The effect of pH and viscosity on bovine spermatozoa motility under controlled conditions
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Infertility in a large proportion of infertile couples is due, in part, to the male factor. Spermatozoa must survive the unique environment of the female reproductive tract in their path to fertilize the ovum. This fact is even more problematic for men with oligospermia. Of the many environmental factors that effect sperm motility in the female reproductive tract, we have decided to concentrate on the effect of pH and viscosity on bovine spermatozoa in the laboratory setting. Follicular fluid was harvested from heifer ovaries to serve as a chemo-attractant. Through image analysis, our data shows trends of sperm motility as a function of pH and viscosity. There is a significant increase in the number of immotile sperm seen as pH decreases from 6.5 to 6.0. Furthermore, an exponential relationship between sperm speed and environmental viscosity was observed in vitro. This suggests that modulating vaginal pH and vaginal secretion viscosity could greatly affect spermatozoa motility and therefore male fertility.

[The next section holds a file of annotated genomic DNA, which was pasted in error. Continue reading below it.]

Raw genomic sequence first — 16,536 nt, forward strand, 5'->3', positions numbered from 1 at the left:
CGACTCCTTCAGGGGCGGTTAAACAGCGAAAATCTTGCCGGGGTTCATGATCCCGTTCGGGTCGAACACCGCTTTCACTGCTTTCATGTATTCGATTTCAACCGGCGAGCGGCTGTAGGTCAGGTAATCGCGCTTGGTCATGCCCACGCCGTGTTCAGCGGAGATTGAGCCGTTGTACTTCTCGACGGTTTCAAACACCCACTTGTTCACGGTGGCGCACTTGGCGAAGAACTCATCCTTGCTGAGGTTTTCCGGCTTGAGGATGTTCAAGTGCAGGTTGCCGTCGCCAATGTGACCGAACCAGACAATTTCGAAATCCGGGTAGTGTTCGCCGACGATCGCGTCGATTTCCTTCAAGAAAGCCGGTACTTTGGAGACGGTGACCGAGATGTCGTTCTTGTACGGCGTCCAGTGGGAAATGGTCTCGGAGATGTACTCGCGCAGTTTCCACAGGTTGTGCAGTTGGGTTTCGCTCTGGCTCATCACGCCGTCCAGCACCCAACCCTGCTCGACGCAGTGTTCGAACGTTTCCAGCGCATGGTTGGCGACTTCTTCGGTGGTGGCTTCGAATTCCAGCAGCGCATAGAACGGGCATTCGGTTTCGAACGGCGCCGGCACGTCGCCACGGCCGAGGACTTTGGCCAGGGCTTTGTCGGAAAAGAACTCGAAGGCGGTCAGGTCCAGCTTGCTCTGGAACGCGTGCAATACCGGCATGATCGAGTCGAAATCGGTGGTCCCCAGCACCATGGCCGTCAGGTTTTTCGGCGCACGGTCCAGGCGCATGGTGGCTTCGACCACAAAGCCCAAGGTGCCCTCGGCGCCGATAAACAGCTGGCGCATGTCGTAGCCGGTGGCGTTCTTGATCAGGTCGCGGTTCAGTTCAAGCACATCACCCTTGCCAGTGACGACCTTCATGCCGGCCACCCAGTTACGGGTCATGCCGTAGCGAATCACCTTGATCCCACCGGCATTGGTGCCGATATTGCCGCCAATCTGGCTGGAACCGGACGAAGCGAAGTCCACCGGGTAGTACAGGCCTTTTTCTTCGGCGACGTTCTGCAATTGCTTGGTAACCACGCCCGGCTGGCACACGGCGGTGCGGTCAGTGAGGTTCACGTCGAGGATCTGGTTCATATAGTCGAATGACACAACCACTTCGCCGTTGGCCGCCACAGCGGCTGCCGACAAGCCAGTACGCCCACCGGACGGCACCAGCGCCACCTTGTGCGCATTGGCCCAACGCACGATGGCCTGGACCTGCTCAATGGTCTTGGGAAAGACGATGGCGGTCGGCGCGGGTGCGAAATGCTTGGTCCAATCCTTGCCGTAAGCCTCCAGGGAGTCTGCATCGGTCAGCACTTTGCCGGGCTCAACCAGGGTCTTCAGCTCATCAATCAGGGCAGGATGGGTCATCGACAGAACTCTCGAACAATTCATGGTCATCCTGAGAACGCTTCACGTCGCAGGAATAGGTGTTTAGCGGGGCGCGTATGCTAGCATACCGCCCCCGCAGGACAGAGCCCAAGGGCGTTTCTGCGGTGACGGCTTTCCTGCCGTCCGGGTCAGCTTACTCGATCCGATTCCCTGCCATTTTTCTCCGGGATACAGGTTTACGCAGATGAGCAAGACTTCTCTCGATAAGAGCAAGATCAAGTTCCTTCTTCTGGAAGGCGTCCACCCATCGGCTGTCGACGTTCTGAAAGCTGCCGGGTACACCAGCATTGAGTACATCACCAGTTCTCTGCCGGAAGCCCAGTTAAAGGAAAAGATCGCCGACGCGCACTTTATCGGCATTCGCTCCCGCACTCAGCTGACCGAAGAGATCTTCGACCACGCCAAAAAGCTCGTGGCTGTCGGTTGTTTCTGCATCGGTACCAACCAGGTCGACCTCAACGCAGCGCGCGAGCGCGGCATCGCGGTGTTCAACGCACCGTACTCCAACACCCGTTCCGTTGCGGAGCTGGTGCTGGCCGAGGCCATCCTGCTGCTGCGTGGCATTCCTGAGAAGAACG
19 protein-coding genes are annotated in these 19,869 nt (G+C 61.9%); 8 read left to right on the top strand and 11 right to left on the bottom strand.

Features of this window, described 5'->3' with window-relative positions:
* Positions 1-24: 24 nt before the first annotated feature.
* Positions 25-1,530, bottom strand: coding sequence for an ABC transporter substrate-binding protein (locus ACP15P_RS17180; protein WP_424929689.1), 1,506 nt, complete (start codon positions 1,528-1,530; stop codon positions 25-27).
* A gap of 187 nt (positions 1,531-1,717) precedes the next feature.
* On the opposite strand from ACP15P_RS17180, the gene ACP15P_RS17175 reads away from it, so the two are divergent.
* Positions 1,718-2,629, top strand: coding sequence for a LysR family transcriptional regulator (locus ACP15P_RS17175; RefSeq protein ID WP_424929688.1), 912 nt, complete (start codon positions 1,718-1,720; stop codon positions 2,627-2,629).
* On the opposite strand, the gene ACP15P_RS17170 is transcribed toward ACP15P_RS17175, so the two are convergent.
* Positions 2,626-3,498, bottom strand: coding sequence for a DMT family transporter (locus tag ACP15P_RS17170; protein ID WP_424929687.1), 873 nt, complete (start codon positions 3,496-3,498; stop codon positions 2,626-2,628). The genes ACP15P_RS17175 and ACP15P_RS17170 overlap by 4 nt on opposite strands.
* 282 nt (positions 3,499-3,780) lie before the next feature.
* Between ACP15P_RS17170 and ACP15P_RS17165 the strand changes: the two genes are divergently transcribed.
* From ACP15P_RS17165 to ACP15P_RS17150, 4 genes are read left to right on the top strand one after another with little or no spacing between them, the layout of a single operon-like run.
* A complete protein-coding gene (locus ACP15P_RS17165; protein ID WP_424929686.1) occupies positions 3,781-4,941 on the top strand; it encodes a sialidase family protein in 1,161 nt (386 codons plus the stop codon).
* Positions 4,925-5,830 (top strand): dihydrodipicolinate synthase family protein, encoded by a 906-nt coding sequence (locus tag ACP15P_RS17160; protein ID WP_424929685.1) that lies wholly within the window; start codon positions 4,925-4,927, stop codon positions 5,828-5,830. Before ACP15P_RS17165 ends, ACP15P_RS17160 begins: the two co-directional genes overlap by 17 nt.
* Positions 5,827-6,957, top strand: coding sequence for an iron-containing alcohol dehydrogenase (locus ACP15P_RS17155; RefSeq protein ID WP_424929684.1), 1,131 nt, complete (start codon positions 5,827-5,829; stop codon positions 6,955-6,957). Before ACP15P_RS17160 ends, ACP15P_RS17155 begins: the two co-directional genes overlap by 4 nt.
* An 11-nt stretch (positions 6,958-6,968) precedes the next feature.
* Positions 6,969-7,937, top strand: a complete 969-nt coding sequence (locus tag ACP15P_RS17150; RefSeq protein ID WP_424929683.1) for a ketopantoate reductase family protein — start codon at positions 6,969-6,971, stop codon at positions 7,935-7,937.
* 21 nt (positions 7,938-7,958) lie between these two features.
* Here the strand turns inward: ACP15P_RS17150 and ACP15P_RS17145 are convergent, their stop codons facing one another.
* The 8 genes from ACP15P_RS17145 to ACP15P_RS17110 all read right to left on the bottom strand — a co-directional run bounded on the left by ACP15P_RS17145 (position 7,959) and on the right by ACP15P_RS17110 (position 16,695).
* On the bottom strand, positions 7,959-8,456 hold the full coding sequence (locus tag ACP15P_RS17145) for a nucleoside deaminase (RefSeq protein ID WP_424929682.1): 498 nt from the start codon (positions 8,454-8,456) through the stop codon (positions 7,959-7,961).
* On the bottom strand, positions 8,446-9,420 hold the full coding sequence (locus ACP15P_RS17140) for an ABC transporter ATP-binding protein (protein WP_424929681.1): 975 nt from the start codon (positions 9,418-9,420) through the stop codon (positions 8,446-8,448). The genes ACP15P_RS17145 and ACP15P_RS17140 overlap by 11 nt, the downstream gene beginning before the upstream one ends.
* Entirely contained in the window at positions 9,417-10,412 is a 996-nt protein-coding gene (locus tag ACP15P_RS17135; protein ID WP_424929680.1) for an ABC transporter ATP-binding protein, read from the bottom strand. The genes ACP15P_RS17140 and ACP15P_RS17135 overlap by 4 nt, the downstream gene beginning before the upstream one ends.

KeywordsSperm motility Vaginal fluid Oligospermia Male infertility Fertility
We would like to thank our Biomedical Engineering mentors at Columbia University and specifically, Clark T. Hung, Ph.D., and Paul Sajda, Ph.D. Also, Nina C. Shapley, Ph.D. and Tracey L. Moraczewski, M.S. for kindly allowing us to conduct viscosity measurements in their laboratory.
Sources of support
Columbia University, Department of Biomedical Engineering
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